Britain’s unsung equine heroes: Trinny — ‘she is happy to tolerate 15 foals running around her’

  • Every day, our horses work for us tirelessly, teaching riding skills, providing therapy and promoting equestrianism. In the next part of this series, Sara Walker meets some of the horses and ponies who are Britain’s unsung heroes, such as Trinny from Twemlows Stud Farm

    Twemlows Stud Farm is one of the largest studs in the country, breeding sports horses for mainly competition homes. It’s a family run business, set up 30 years ago by the current owner, Edward Matson’s, father.

    “We’re a real one stop shop,” says Edward. “My brother runs the Stallion AI Services centre next door, and we run the AI, embryo transfer and foaling centre.

    “We don’t have any stallions of our own, and you might think that’s strange for a stud, but modern breeding methods rely heavily on technology these days to make the process successful and efficient. We have over 300 client mares visiting during a season and have over 200 recipient mares to support the embryo transfer programme. We also take in mares for foaling, as their owners want them to foal here where we have the staff and specialised facilities.

    “We use our ‘recipient mares’ to carry embryos from donor mares. If you have a mare who you didn’t want to stop riding or who you’d tried to breed from before unsuccessfully, but you still wanted to have a foal from her, then embryo transfer could be a good option. Once your mare has been inseminated, the vet will flush her eight days later and then confirm using a microscope that an embryo is present, this is then transferred into one of our recipient mares.

    “Our recipient mares are a vital part of what we do here at Twemlows,” says Edward. “They usually come to us because they’re competition horses who have had career-ending injuries fairly early in life — some of them are as young as four or five. They then go on to have many years of a happy, peaceful life with us, living out on our 250-acre farm with 70 stables, top class facilities, three full-time vets and 25 staff. While our vets are specialists in equine gynaecological medicine, their priority is the welfare of all the horses at the stud. We only breed one foal every other year from each recipient mare, so they have a pretty good life! As responsible breeders, we’re aware of the equine homing crisis in the UK, so once our mares reach their mid to late teens they either go back to their original owners, or they’re quietly put down so that there’s no risk of them ending up in a bad situation. Two thirds of the horses we have would have otherwise been put down at the time of their injury, so they go on to have second careers with us.”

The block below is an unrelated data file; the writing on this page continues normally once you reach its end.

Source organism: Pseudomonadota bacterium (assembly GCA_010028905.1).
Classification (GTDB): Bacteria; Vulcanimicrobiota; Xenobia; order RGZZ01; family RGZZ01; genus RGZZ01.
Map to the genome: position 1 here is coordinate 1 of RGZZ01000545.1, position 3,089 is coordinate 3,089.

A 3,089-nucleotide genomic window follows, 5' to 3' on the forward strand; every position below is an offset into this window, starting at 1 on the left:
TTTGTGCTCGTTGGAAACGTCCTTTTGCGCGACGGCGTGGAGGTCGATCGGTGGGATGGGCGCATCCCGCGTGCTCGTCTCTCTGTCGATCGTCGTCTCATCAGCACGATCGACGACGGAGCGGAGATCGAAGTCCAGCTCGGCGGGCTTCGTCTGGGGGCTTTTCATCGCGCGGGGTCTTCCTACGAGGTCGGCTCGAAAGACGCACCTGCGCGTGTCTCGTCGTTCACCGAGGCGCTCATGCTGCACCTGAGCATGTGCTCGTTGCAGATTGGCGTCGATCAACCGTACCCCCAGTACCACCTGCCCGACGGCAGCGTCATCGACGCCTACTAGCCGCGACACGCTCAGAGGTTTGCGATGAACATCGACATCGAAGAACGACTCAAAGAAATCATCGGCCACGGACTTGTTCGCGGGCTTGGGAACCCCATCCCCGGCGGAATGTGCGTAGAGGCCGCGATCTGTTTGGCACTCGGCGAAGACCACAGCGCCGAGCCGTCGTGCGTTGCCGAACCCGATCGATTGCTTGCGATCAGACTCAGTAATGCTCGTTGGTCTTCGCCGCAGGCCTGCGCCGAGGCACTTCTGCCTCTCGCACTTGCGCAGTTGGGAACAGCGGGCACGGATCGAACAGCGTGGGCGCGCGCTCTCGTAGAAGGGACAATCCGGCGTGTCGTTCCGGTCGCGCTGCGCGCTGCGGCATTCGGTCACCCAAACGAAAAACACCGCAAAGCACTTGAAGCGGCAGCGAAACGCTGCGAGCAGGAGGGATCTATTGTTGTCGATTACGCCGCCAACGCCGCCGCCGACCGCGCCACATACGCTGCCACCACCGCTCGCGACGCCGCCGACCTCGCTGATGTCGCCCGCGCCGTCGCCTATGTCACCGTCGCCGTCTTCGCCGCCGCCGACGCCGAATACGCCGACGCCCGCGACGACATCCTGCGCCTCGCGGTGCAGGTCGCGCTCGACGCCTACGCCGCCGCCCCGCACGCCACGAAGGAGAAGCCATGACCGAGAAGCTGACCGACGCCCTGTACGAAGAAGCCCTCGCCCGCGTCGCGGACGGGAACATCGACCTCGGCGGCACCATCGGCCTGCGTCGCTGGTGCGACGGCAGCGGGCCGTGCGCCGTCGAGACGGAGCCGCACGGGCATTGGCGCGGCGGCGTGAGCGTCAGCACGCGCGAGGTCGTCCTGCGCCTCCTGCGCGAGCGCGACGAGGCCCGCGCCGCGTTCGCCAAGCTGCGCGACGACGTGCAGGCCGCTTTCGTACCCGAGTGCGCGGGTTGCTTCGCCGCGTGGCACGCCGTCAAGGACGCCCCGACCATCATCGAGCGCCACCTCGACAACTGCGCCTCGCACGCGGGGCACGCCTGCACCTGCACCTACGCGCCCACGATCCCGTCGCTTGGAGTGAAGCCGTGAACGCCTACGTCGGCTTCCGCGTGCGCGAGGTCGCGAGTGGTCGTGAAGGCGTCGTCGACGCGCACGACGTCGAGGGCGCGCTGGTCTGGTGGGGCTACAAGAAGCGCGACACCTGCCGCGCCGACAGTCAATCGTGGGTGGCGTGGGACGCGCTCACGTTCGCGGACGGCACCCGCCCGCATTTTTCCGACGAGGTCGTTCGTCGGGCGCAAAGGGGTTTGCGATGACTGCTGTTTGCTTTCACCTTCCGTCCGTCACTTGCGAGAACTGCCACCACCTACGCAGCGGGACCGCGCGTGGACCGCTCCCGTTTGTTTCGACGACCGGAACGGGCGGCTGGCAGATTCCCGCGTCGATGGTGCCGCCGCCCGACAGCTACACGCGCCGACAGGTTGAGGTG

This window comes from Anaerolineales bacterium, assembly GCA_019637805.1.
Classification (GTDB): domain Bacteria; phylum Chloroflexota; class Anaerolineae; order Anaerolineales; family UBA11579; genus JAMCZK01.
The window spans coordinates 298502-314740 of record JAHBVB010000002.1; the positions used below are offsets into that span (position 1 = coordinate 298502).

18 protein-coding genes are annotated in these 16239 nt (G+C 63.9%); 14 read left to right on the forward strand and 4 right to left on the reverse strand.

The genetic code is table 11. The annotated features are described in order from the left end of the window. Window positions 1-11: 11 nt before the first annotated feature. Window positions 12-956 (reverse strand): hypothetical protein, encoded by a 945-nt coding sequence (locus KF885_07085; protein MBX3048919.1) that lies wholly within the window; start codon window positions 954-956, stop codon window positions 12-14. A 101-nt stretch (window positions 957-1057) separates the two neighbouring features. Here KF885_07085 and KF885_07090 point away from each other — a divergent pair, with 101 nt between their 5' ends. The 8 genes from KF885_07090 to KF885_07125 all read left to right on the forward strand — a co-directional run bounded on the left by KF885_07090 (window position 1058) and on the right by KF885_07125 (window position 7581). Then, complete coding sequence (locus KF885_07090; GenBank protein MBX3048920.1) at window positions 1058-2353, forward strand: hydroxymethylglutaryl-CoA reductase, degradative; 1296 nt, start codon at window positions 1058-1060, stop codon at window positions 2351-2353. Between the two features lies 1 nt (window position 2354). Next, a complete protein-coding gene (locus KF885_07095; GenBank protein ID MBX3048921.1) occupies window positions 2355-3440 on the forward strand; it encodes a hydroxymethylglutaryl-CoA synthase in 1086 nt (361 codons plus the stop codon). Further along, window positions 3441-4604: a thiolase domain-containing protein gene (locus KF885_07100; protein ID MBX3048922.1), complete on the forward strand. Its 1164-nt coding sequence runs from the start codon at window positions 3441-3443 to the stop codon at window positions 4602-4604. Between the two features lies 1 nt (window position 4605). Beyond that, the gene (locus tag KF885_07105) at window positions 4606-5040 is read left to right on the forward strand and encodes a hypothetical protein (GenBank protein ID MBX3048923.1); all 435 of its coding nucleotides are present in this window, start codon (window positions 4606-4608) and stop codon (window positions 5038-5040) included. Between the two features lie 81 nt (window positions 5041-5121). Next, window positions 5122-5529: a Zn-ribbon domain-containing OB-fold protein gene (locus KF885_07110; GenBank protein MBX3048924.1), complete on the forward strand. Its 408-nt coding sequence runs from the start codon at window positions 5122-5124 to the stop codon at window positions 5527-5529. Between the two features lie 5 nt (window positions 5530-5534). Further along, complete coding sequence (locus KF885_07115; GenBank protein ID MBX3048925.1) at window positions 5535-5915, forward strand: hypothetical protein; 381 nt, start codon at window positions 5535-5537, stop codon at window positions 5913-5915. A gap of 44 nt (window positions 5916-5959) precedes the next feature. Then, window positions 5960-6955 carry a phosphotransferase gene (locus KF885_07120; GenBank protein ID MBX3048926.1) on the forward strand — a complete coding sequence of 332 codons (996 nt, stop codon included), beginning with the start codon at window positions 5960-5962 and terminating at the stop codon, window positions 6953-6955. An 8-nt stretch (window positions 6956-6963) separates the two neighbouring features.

“Trinny came to us in 2011 as a recipient mare, when she was eight. She’s a 16.3hh Hanoverian who was bred for dressage but was injured and didn’t recover enough to be rideable,” explains stud manager, Nikee Hudson (pictured top with Trinny). “She bred two foals with us, and then in 2016 we realised where her talents really lay! Our method of weaning the foals here is designed to make the experience as stress-free as possible. We’ll put around 12 to 15 foals in a field with their mums, and put in one of our two ‘nanny mares’. Every other day, I’ll take out two of the mares. As it’s a gradual process, the foals barely notice. Eventually, they’re just left with Trinny, or her friend, Imogen. Trinny keeps the foals in check, providing a reassuring presence as well as the odd bit of discipline when it’s needed. I don’t know whether that’s a unique method of weaning, but it’s the way we like to do it as it doesn’t upset the foals.

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    “Trinny is ideal for the job as she’s quiet and easy to handle, and is happy to tolerate 15 foals running around her! We’ve got a lovely photo taken a few years ago of all the foals laying round her in a group, looking up at her adoringly. She certainly makes our job a lot easier, as she’ll lead the foals around in a group for us.”

    “Honestly, I wish we had 10 more like Trinny!” says Edward. “She weans a batch of foals for us a year, so that’s probably around 50 foals by now. She gives them a great start in life, and she’s a valuable member of the team.”

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